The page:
Key publications (last 10 years):
Rasmussen, S. H., Andersen-Ranberg, K., Thinggaard, M., Jeune, B., Skytthe, A., Christiansen, L., ... & Christensen, K. (2017). Cohort Profile: The 1895, 1905, 1910 and 1915 Danish Birth Cohort Studies-secular trends in the health and functioning of the very old. International journal of epide-miology.
Petersen, I., McGue, M., Tan, Q., Christensen, K., & Christiansen, L. (2016). Change in depression symptomatology and cognitive function in twins: a 10-year follow-up study. Twin Research and Human Genetics, 19(02), 104-111.

Mengel-From, J., Soerensen, M., Nygaard, M., McGue, M., Christensen, K., & Christiansen, L. (2016). Genetic Variants in KLOTHO Associate With Cognitive Function in the Oldest Old Group. The Journals of Gerontology Series A: Biological Sciences and Medical Sciences, 71(9), 1151-1159.

Christensen, K., Thinggaard, M., Oksuzyan, A., Steenstrup, T., Andersen-Ranberg, K., Jeune, B., ... & Vaupel, J. W. (2013). Physical and cognitive functioning of people older than 90 years: a compar-ison of two Danish cohorts born 10 years apart. The Lancet, 382(9903), 1507-1513.

Lindahl-Jacobsen, R., Tan, Q., Mengel-From, J., Christensen, K., Nebel, A., & Christiansen, L. (2013). Effects of the APOE ε2 allele on mortality and cognitive function in the oldest old. The Journals of Gerontology Series A: Biological Sciences and Medical Sciences, 68(4), 389-394.

Christensen, K., McGue, M., Petersen, I., Jeune, B., & Vaupel, J. W. (2008). Exceptional longevity does not result in excessive levels of disability. Proceedings of the National Academy of Sciences, 105(36), 13274-13279.

Engberg, H., Christensen, K., Andersen-Ranberg, K., & Jeune, B. (2008). Cohort changes in cogni-tive function among Danish centenarians. Dementia and geriatric cognitive disorders, 26(2), 153-160.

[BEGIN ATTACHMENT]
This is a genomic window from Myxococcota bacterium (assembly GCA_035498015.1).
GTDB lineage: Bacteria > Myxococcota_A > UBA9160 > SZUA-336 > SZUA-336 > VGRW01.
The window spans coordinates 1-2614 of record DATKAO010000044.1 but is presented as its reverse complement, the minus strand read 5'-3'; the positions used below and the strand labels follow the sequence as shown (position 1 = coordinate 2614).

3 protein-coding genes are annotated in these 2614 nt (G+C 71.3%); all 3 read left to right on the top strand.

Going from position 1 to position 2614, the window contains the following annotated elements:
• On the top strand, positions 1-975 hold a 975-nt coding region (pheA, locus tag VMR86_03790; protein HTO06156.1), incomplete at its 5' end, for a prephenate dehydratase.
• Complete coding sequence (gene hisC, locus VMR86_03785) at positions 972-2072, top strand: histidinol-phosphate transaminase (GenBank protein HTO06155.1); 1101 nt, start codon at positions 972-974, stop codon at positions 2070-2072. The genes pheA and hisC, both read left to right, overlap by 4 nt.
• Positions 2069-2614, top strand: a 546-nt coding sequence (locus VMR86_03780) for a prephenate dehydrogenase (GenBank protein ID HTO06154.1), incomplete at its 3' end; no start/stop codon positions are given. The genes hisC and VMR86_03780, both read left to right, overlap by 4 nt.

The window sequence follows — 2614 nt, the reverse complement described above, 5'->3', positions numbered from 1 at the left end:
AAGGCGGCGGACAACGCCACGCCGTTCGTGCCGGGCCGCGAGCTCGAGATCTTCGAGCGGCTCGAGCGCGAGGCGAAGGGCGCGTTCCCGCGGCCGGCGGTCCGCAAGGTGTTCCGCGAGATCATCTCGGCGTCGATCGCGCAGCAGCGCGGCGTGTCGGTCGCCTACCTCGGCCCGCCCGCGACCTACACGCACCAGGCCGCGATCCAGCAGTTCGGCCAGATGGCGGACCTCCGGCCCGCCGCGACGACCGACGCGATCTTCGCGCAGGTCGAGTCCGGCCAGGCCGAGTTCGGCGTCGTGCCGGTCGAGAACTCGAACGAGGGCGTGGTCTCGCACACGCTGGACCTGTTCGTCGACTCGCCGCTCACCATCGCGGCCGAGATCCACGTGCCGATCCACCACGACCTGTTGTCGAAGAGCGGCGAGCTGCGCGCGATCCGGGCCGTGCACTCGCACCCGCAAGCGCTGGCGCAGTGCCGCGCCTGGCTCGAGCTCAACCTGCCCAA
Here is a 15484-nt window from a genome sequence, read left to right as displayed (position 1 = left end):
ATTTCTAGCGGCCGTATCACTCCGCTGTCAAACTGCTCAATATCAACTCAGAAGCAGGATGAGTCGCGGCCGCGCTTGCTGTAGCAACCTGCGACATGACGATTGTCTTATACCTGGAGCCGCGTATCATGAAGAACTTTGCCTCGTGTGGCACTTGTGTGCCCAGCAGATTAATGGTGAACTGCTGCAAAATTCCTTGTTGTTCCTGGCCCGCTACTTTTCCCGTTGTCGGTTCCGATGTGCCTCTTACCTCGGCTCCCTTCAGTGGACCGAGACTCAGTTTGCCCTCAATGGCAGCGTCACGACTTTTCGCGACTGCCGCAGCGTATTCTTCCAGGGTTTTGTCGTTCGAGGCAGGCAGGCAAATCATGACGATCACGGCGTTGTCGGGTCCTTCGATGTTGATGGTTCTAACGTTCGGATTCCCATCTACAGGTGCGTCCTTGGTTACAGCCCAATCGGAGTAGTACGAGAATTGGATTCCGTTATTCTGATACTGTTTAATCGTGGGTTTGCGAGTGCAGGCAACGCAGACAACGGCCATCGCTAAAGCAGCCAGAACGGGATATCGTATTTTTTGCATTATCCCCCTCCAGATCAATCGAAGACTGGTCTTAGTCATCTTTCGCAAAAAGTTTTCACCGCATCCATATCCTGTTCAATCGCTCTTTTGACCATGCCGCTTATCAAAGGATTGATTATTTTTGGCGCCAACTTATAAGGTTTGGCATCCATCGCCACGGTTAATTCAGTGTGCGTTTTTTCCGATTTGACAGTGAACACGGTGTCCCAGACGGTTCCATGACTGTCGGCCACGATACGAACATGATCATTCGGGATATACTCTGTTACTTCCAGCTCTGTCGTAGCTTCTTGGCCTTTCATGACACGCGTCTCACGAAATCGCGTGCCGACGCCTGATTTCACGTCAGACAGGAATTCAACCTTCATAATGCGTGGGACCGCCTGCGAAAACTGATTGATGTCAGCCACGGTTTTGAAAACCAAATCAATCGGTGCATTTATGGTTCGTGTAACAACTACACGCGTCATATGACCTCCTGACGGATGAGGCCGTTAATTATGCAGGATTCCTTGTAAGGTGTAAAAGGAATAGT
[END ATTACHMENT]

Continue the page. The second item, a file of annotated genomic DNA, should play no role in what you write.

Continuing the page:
Iachine, I., Skytthe, A., Vaupel, J. W., McGue, M., Koskenvuo, M., Kaprio, J., ... & Christensen, K. (2006). Genetic influence on human lifespan and longevity. Human genetics, 119(3), 312-321.
McGue, M., & Christensen, K. (2002). The heritability of level and rate-of-change in cognitive func-tioning in Danish twins aged 70 years and older. Experimental aging research, 28(4), 435-451.

Key collaborations:
Danish: Univeristy of Copenhagen, Aarhus University and Odense University Hospital, Odense.
International: Max-Planck Institute for Demographic Research, Rostock, Germany
Department of Psychology, University of Minnesota, Minneapolis, Minnesota, USA

Infrastructure:
The group includes participants with expertise in epidemiology, genetics, statistics, and bioinformat-ics.
Technical resources include:
• Hand Dynamometer: Equipment to measure hand grip strenght
• Peak flow meter and Spirometer: Equipment to measure lung function
• Electrocardiograph: Equipment to obtain an electrocardiogram (ECG)
• Within our domestic laboratory facilities at department of Clinical Genetics, Odense Univer-sity Hospital, we have access to the equipment and expertise necessary for carrying out me-dium and high-through-put genetic variation and gene expression studies.

Last Updated 16.03.2021